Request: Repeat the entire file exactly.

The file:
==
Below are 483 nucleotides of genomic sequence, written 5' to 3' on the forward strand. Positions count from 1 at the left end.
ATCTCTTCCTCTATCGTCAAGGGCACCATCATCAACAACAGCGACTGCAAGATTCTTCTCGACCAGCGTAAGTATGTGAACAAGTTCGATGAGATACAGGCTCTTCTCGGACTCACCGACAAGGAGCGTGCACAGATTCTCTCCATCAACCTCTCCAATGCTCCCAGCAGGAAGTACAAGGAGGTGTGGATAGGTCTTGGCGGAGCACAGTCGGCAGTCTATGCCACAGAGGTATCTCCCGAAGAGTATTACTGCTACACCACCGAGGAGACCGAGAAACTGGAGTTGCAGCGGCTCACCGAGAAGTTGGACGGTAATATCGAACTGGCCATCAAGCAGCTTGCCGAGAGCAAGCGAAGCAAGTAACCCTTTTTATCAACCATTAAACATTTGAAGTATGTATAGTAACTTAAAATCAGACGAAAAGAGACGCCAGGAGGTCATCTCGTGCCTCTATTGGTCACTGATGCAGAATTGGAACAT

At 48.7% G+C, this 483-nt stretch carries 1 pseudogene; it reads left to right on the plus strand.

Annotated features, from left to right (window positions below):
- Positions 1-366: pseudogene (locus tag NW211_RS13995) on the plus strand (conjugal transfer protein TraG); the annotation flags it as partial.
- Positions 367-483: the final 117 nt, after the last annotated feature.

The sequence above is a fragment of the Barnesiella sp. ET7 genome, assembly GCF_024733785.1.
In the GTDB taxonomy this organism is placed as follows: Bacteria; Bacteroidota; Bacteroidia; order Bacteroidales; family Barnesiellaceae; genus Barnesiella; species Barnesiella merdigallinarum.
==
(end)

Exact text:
Below are 483 nucleotides of genomic sequence, written 5' to 3' on the forward strand. Positions count from 1 at the left end.
ATCTCTTCCTCTATCGTCAAGGGCACCATCATCAACAACAGCGACTGCAAGATTCTTCTCGACCAGCGTAAGTATGTGAACAAGTTCGATGAGATACAGGCTCTTCTCGGACTCACCGACAAGGAGCGTGCACAGATTCTCTCCATCAACCTCTCCAATGCTCCCAGCAGGAAGTACAAGGAGGTGTGGATAGGTCTTGGCGGAGCACAGTCGGCAGTCTATGCCACAGAGGTATCTCCCGAAGAGTATTACTGCTACACCACCGAGGAGACCGAGAAACTGGAGTTGCAGCGGCTCACCGAGAAGTTGGACGGTAATATCGAACTGGCCATCAAGCAGCTTGCCGAGAGCAAGCGAAGCAAGTAACCCTTTTTATCAACCATTAAACATTTGAAGTATGTATAGTAACTTAAAATCAGACGAAAAGAGACGCCAGGAGGTCATCTCGTGCCTCTATTGGTCACTGATGCAGAATTGGAACAT

At 48.7% G+C, this 483-nt stretch carries 1 pseudogene; it reads left to right on the plus strand.

Annotated features, from left to right (window positions below):
- Positions 1-366: pseudogene (locus tag NW211_RS13995) on the plus strand (conjugal transfer protein TraG); the annotation flags it as partial.
- Positions 367-483: the final 117 nt, after the last annotated feature.

The sequence above is a fragment of the Barnesiella sp. ET7 genome, assembly GCF_024733785.1.
In the GTDB taxonomy this organism is placed as follows: Bacteria; Bacteroidota; Bacteroidia; order Bacteroidales; family Barnesiellaceae; genus Barnesiella; species Barnesiella merdigallinarum.